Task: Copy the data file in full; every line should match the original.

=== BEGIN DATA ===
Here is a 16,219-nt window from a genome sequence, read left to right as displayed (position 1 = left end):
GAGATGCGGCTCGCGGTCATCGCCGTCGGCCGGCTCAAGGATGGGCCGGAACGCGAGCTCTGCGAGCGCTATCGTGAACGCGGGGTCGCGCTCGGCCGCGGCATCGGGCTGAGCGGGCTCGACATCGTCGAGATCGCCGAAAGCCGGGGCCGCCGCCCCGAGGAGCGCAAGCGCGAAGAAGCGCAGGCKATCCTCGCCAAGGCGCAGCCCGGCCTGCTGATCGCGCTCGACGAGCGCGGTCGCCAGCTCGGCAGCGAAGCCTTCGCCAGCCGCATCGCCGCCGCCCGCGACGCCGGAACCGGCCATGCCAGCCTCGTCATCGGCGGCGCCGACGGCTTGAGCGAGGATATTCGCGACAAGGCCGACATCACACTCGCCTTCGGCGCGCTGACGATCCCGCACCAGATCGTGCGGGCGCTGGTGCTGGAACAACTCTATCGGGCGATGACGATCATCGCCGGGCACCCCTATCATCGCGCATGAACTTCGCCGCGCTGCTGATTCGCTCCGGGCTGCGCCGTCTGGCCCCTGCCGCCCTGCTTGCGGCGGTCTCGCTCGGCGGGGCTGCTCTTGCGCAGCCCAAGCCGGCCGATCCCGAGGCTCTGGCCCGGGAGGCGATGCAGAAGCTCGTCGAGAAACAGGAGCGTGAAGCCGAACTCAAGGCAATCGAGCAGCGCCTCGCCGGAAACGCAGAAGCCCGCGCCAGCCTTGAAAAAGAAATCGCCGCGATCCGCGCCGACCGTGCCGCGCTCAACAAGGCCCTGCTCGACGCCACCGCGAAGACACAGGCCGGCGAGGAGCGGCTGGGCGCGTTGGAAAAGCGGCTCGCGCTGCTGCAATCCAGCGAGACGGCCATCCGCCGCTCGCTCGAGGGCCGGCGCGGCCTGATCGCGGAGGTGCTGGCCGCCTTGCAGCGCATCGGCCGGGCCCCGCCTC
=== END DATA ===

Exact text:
Here is a 16,219-nt window from a genome sequence, read left to right as displayed (position 1 = left end):
GAGATGCGGCTCGCGGTCATCGCCGTCGGCCGGCTCAAGGATGGGCCGGAACGCGAGCTCTGCGAGCGCTATCGTGAACGCGGGGTCGCGCTCGGCCGCGGCATCGGGCTGAGCGGGCTCGACATCGTCGAGATCGCCGAAAGCCGGGGCCGCCGCCCCGAGGAGCGCAAGCGCGAAGAAGCGCAGGCKATCCTCGCCAAGGCGCAGCCCGGCCTGCTGATCGCGCTCGACGAGCGCGGTCGCCAGCTCGGCAGCGAAGCCTTCGCCAGCCGCATCGCCGCCGCCCGCGACGCCGGAACCGGCCATGCCAGCCTCGTCATCGGCGGCGCCGACGGCTTGAGCGAGGATATTCGCGACAAGGCCGACATCACACTCGCCTTCGGCGCGCTGACGATCCCGCACCAGATCGTGCGGGCGCTGGTGCTGGAACAACTCTATCGGGCGATGACGATCATCGCCGGGCACCCCTATCATCGCGCATGAACTTCGCCGCGCTGCTGATTCGCTCCGGGCTGCGCCGTCTGGCCCCTGCCGCCCTGCTTGCGGCGGTCTCGCTCGGCGGGGCTGCTCTTGCGCAGCCCAAGCCGGCCGATCCCGAGGCTCTGGCCCGGGAGGCGATGCAGAAGCTCGTCGAGAAACAGGAGCGTGAAGCCGAACTCAAGGCAATCGAGCAGCGCCTCGCCGGAAACGCAGAAGCCCGCGCCAGCCTTGAAAAAGAAATCGCCGCGATCCGCGCCGACCGTGCCGCGCTCAACAAGGCCCTGCTCGACGCCACCGCGAAGACACAGGCCGGCGAGGAGCGGCTGGGCGCGTTGGAAAAGCGGCTCGCGCTGCTGCAATCCAGCGAGACGGCCATCCGCCGCTCGCTCGAGGGCCGGCGCGGCCTGATCGCGGAGGTGCTGGCCGCCTTGCAGCGCATCGGCCGGGCCCCGCCTC